In the case of the Moscow-Washington collaboration, two cosmonauts and one astronaut went to the International Space Station aboard a Soyuz rocket.
In a rare collaboration between Moscow and Washington, a US astronaut and two Russian cosmonauts landed safely at the International Space Station (ISS) after blasting off on a Russian-operated flight.
The Russian space agency, Roscosmos, and Nasa both broadcast live footage of the launch from Kazakhstan on Wednesday, with commentators saying the crew was “feeling well.”
The crew included NASA’s Frank Rubio, Russia’s Sergey Prokopyev and Dmitri Petelin, who launched from the Russia-leased Baikonur cosmodrome at 13.54 GMT.
The three will join three other Russian cosmonauts, three other US astronauts, and one Italian aboard the ISS for six months.
Rubio is the first American astronaut to go to the International Space Station on a Russian Soyuz rocket since Russian President Vladimir Putin launched troops into Ukraine on February 24. As a result, Western capitals, particularly Washington, have imposed unprecedented sanctions on Moscow, and bilateral ties have reached new lows.
One of the final areas of cooperation between the US and Russia is space. Anna Kikina, Russia’s sole female cosmonaut, is scheduled to be delivered at the orbiting station in early October on a SpaceX Crew Dragon.
Kikina will be just the fifth professional female cosmonaut from Russia or the Soviet Union to travel into space and the first Russian to fly onboard a SpaceX craft built by billionaire Elon Musk’s firm.
Russian cosmonauts and western astronauts have attempted to avoid the battle occurring on Earth, particularly when in orbit together.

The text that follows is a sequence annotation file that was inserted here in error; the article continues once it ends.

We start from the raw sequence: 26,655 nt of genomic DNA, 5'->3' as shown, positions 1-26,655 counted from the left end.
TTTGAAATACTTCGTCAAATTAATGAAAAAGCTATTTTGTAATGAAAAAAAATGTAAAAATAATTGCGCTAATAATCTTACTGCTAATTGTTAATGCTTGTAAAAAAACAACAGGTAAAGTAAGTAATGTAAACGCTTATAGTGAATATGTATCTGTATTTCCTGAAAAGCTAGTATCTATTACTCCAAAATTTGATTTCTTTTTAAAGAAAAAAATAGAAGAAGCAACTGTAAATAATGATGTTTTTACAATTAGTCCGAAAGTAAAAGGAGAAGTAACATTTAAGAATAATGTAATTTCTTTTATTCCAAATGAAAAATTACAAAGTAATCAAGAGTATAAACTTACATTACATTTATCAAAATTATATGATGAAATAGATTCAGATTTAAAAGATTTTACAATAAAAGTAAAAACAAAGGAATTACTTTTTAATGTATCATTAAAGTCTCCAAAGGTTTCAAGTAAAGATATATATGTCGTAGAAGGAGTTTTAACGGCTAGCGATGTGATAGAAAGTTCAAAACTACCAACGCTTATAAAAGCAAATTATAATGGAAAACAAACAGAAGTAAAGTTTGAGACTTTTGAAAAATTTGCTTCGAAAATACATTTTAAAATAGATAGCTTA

The International Space Station (ISS) is a partnership between the United States, Canada, Japan, the European Space Agency, and Russia. It is divided into two sections: the US orbital portion and the Russian orbital segment.
The ISS currently relies on a Russian propulsion system to keep it in orbit, some 250 miles above sea level, with the US part responsible for electricity and life support services.
Tensions in the space sector have risen since Washington imposed sanctions on Moscow’s aerospace industry, prompting warnings from Russia’s former space head Dmitry Rogozin, a strong backer of the Ukraine war.
Yury Borisov, Rogozin’s recently appointed successor, later confirmed Russia’s long-rumoured decision to abandon the ISS after 2024 to build its orbiting station. Nasa, the US space agency, termed the decision an “unfortunate development” that will impede scientific activity on the International Space Station.
According to space analysts, building a new orbital station may take more than a decade, and Russia’s space sector, a source of national pride, would be unable to thrive under harsh sanctions.
The International Space Station (ISS) was launched in 1998, during a moment of optimism for US-Russia collaboration following their space race struggle during the cold war.
The Soviet space programme was thriving at the time. Its feats included sending the first man into space in 1961 and launching the first satellite four years earlier.
According to experts, Roscosmos has endured a series of setbacks in recent years, including corruption scandals and the loss of several satellites and other spacecraft.
Russia’s years-long monopoly on crewed missions to the International Space Station has been passed to SpaceX, along with millions of dollars in revenue.